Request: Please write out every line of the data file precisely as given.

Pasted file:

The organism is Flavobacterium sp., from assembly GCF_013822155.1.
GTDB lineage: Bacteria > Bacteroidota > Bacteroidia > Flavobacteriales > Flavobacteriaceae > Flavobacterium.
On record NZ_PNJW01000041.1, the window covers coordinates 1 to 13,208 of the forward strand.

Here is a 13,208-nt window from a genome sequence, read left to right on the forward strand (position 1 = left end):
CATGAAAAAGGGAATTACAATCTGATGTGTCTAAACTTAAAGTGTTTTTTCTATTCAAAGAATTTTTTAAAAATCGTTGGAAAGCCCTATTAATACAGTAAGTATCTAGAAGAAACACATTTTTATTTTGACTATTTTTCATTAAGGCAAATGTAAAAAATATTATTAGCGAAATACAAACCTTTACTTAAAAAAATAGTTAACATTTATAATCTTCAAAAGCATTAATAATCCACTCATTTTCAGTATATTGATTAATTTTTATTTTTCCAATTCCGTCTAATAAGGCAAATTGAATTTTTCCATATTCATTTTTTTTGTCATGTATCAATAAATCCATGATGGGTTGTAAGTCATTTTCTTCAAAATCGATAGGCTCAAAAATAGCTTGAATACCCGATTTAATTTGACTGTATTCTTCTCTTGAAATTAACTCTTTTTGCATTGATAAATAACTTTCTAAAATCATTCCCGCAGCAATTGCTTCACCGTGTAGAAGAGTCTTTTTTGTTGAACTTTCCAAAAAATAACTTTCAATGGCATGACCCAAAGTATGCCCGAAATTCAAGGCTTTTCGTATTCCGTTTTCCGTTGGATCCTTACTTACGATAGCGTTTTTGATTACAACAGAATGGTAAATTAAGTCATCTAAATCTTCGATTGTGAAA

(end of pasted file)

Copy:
The organism is Flavobacterium sp., from assembly GCF_013822155.1.
GTDB lineage: Bacteria > Bacteroidota > Bacteroidia > Flavobacteriales > Flavobacteriaceae > Flavobacterium.
On record NZ_PNJW01000041.1, the window covers coordinates 1 to 13,208 of the forward strand.

Here is a 13,208-nt window from a genome sequence, read left to right on the forward strand (position 1 = left end):
CATGAAAAAGGGAATTACAATCTGATGTGTCTAAACTTAAAGTGTTTTTTCTATTCAAAGAATTTTTTAAAAATCGTTGGAAAGCCCTATTAATACAGTAAGTATCTAGAAGAAACACATTTTTATTTTGACTATTTTTCATTAAGGCAAATGTAAAAAATATTATTAGCGAAATACAAACCTTTACTTAAAAAAATAGTTAACATTTATAATCTTCAAAAGCATTAATAATCCACTCATTTTCAGTATATTGATTAATTTTTATTTTTCCAATTCCGTCTAATAAGGCAAATTGAATTTTTCCATATTCATTTTTTTTGTCATGTATCAATAAATCCATGATGGGTTGTAAGTCATTTTCTTCAAAATCGATAGGCTCAAAAATAGCTTGAATACCCGATTTAATTTGACTGTATTCTTCTCTTGAAATTAACTCTTTTTGCATTGATAAATAACTTTCTAAAATCATTCCCGCAGCAATTGCTTCACCGTGTAGAAGAGTCTTTTTTGTTGAACTTTCCAAAAAATAACTTTCAATGGCATGACCCAAAGTATGCCCGAAATTCAAGGCTTTTCGTATTCCGTTTTCCGTTGGATCCTTACTTACGATAGCGTTTTTGATTACAACAGAATGGTAAATTAAGTCATCTAAATCTTCGATTGTGAAA